We all agreed that it was encouraging to see busy shops and restaurants, and exciting to see them succeeding. As new stores and restaurants continue to open we will have even more opportunities to be proud of our city as we see quality growth, in spite of the national economic situation.

Several friends have recently commented to me that they were surprised that my articles seemed to be very complimentary of Mayor Carson Ross. While Mayor Ross was my opponent in the last election, I have a great deal of respect for him, and have found that he and I have similar goals for our community. Both of us want to see Blue Springs prosper and under Mayor Ross’ leadership, that common goal is coming to fruition. For that I am very thankful and very supportive.

By writing about what is happening in Blue Springs, I hope to encourage our elected leadership and to help our citizen’s stay informed about the good things that are happening in our town.  While we, as citizens, may not always agree with the decisions made at city hall, it’s important that we engage our elected representatives in respectful, productive dialogue regarding our views and our goals.

From my discussions on the doorsteps of thousands of Blue Springs homes, I know that our citizens desire leaders that are willing to make changes to the outdated policies of the past. Over the last five years you, our citizens, have made many changes in our elected leadership.  These choices have changed the nature of decision making in our city and improved the process of governance in Blue Springs.

Televising council meetings and broadcasting them on the internet has made our city council’s actions much more transparent than in the past.

Our citizens are watching our council meetings and see firsthand how their leaders are performing. The leaders who are flexible, open minded and fiscally responsible are moving our community forward.  By watching the council meeting broadcasts, it’s easy to tell who is making a difference. Remember, our next city election is only 10 months away and we will each have a choice to make.

We all want a city that will weather the nation’s current economic storm and come out stronger in the end.  It remains an honor for me to participate in some small measure in that process. I look forward with anticipation to the bright future of our city.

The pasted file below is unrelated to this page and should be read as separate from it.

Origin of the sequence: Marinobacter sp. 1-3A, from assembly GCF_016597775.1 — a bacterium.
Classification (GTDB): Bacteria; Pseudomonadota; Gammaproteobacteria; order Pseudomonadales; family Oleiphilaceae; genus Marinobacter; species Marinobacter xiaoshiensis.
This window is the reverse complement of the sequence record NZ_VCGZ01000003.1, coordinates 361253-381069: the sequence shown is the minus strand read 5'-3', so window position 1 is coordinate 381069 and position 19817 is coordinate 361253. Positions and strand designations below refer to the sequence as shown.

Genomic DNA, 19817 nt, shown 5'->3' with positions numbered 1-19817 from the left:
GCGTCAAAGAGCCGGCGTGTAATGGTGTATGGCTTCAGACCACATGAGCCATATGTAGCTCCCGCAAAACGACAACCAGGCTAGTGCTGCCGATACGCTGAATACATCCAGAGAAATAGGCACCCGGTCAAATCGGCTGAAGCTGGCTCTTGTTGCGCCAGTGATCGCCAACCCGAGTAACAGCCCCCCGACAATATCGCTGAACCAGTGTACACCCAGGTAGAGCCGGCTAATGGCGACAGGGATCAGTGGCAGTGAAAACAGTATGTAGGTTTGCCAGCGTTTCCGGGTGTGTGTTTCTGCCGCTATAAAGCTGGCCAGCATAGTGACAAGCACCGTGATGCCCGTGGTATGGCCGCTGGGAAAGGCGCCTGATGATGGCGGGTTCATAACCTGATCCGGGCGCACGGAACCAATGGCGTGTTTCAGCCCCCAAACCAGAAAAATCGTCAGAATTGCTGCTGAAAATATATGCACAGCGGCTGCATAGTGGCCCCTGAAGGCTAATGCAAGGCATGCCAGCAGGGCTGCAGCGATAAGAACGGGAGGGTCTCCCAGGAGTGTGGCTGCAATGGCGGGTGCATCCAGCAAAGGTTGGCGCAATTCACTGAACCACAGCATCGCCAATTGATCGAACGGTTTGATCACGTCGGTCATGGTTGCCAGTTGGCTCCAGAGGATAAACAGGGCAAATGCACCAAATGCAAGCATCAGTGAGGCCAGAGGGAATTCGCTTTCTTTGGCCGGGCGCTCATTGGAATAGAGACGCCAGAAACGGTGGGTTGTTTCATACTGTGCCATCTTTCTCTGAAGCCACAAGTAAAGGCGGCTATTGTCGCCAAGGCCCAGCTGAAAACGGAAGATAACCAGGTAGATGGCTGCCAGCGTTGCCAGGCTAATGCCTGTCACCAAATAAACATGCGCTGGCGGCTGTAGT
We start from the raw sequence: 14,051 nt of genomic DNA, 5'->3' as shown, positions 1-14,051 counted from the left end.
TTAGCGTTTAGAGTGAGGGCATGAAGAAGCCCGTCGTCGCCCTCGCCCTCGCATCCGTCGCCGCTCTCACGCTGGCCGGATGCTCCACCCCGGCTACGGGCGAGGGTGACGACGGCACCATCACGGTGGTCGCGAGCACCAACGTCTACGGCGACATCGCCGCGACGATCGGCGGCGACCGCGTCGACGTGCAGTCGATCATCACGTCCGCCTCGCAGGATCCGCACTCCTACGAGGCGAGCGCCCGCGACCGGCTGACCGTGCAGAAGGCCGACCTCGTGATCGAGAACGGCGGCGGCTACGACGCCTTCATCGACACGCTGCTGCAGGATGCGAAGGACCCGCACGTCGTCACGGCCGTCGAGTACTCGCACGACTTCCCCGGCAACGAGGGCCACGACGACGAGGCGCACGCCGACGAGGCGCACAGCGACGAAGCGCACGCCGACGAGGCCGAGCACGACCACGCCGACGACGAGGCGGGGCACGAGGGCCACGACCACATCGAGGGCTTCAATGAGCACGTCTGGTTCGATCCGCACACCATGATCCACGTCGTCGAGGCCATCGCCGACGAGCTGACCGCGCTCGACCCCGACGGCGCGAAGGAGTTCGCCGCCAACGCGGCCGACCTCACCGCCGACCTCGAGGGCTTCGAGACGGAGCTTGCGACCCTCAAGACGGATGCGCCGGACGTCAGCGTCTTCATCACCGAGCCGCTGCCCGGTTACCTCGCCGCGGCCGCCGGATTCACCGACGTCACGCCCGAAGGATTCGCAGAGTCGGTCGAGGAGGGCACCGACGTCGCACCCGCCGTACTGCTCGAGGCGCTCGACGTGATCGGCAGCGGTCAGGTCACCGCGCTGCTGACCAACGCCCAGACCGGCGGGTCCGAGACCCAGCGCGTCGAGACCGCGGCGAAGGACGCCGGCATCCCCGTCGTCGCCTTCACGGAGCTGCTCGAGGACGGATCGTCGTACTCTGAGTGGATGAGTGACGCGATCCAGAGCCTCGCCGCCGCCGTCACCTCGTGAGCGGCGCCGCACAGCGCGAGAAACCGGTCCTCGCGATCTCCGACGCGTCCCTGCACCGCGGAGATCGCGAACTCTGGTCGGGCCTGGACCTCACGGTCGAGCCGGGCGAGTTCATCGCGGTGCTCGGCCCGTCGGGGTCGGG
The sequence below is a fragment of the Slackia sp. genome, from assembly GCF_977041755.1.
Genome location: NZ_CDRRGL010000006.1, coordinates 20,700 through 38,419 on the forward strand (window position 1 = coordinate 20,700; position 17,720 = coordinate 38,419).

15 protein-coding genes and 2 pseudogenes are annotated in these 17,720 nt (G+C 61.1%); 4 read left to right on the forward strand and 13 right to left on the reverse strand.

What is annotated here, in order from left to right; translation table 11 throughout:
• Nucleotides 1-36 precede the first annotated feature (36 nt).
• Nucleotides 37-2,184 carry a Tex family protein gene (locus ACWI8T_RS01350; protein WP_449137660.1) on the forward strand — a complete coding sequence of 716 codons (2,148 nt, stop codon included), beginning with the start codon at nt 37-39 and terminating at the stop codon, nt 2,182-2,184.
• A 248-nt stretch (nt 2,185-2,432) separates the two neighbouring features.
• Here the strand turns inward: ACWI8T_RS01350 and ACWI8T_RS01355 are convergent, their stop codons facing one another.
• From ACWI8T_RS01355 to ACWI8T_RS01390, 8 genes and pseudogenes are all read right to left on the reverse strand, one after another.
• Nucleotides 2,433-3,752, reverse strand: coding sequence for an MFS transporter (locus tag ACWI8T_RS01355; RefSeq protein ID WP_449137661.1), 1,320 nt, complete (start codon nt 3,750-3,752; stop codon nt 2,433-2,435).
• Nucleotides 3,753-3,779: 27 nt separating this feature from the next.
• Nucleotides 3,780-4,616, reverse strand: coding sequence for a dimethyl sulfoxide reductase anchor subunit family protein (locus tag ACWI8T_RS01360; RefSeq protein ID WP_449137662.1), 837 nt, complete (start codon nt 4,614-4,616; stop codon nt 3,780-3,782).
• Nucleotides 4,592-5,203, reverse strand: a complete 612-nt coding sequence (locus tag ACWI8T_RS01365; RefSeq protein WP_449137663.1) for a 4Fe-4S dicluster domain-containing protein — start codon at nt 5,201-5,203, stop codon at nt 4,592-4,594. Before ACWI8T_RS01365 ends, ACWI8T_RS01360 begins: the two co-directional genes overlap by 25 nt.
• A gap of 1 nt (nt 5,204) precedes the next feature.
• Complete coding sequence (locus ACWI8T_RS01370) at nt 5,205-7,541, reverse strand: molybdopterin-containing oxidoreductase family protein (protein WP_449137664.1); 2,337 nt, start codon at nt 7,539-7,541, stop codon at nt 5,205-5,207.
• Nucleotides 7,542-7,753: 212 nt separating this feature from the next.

Welcome work along Woods Chapel

clock June 3, 2009 22:18 by author Jeff Quibell

In words from the old “The A-Team” on television, “I love it when a plan comes together!”

While that dates me to some extent, it characterizes what I see happening all around us in Blue Springs. Our most recent citizens’ survey showed an acceleration of the positive way our residents are viewing the changes made to our city by our elected leaders in recent years. Mayor Ross is leading a positive charge toward the future that transcends the current down economy and shows that there are more great things to look forward to in Blue Springs.

In the last few weeks our City Council has approved additional funding to ensure the success of the Missouri Innovation Park. As many know, this project stands to bring thousands of high-paying jobs to our city. The influx of new development and employees will likely rekindle development in the southern part of the city and encourage redevelopment of the many vacant properties near Missouri 7 and U.S. 40.

On Monday, the City Council approved changes to the Oaks at Woods Chapel planned unit development. This exciting development may finally bring a grocery store to the Woods Chapel corridor. In combination with the recently approved street bond issue, Woods Chapel will receive much-needed traffic improvements in the very near future.
The council also approved the early issuance of some of the bonds for Adams Dairy Landing, once again over the objections of District 3 Councilmen Ron Fowler and Sheila Solon. If you have the opportunity, watch the council meeting at

The debate was fascinating. One of the exciting things discussed was how the latest revenue estimates for the project have grown. If this comes to fruition, the bonds could be paid off earlier than originally anticipated and the cost to our taxpayers would be reduced. Now that is fiscally responsible!